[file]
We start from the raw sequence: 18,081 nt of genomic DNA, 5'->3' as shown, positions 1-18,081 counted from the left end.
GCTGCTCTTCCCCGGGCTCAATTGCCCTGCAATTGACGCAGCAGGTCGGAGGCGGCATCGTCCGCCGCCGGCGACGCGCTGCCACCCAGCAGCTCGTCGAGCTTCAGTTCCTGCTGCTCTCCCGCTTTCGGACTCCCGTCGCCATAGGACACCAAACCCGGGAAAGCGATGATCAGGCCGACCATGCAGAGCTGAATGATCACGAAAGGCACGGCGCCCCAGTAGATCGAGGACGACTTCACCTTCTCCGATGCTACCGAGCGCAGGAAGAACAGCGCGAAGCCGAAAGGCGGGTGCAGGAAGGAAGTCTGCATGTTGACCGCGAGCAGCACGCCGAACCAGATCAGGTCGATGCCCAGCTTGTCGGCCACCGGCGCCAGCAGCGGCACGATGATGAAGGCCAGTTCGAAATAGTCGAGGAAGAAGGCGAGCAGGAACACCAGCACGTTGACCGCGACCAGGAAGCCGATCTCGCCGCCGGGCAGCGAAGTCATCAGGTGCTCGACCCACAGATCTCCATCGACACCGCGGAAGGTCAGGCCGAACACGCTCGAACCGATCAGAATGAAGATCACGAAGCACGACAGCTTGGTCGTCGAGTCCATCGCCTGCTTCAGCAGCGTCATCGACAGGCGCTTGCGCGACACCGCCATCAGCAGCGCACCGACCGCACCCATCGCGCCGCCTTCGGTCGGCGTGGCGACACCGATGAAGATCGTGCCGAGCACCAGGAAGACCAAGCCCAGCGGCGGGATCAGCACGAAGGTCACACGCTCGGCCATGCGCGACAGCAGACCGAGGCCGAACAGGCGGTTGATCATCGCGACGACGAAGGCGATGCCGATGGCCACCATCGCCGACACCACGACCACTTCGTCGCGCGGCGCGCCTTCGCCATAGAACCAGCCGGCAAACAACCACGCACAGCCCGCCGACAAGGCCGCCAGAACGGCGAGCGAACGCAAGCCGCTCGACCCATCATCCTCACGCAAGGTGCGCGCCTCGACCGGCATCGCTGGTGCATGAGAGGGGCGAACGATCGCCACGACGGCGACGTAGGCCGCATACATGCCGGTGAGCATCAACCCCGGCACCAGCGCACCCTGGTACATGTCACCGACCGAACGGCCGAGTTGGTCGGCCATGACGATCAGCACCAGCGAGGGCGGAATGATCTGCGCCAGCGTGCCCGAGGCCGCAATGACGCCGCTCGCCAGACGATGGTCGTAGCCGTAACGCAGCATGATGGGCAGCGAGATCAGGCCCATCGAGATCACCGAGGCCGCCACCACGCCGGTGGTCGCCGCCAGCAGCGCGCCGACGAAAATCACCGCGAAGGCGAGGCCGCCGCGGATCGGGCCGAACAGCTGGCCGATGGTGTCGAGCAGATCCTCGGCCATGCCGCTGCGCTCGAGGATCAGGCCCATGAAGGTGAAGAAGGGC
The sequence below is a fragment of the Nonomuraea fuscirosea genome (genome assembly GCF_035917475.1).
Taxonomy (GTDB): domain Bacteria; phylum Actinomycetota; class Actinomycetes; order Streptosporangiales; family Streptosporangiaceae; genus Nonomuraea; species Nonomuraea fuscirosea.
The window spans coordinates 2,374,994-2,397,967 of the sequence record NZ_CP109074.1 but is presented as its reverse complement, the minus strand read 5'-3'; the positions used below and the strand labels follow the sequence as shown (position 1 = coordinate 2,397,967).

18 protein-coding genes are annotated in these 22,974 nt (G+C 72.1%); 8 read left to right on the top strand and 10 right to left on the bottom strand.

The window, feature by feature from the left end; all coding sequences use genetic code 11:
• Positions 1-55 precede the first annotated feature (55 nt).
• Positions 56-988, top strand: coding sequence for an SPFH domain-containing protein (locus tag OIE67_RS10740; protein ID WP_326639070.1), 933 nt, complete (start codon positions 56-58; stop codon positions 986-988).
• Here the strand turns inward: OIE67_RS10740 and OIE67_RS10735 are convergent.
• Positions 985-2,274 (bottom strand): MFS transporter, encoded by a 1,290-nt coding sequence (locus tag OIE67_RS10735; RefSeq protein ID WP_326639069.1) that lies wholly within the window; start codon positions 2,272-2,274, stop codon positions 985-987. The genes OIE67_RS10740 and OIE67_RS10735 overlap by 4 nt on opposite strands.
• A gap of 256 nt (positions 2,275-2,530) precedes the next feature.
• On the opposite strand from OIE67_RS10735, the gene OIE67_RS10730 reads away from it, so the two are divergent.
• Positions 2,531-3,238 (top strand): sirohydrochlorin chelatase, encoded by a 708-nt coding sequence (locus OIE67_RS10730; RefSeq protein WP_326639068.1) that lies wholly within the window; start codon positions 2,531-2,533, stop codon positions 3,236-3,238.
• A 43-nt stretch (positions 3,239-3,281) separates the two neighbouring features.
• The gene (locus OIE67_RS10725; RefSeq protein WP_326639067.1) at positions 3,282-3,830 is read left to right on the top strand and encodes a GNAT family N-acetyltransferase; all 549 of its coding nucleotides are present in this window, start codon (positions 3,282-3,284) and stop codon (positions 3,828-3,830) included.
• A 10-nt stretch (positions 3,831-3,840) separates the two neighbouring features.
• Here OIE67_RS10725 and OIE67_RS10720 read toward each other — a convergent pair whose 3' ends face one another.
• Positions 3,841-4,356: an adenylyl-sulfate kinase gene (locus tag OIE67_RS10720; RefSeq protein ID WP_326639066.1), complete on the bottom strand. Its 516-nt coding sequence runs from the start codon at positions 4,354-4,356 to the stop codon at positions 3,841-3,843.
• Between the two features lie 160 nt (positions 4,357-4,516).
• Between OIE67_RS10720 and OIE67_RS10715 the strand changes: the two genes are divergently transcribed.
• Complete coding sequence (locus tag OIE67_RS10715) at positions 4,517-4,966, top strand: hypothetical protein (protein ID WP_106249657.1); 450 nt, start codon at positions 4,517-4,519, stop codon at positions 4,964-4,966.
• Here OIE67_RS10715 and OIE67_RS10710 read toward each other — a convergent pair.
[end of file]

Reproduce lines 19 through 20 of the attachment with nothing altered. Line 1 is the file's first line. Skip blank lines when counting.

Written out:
• Positions 3,841-4,356: an adenylyl-sulfate kinase gene (locus tag OIE67_RS10720; RefSeq protein ID WP_326639066.1), complete on the bottom strand. Its 516-nt coding sequence runs from the start codon at positions 4,354-4,356 to the stop codon at positions 3,841-3,843.
• Between the two features lie 160 nt (positions 4,357-4,516).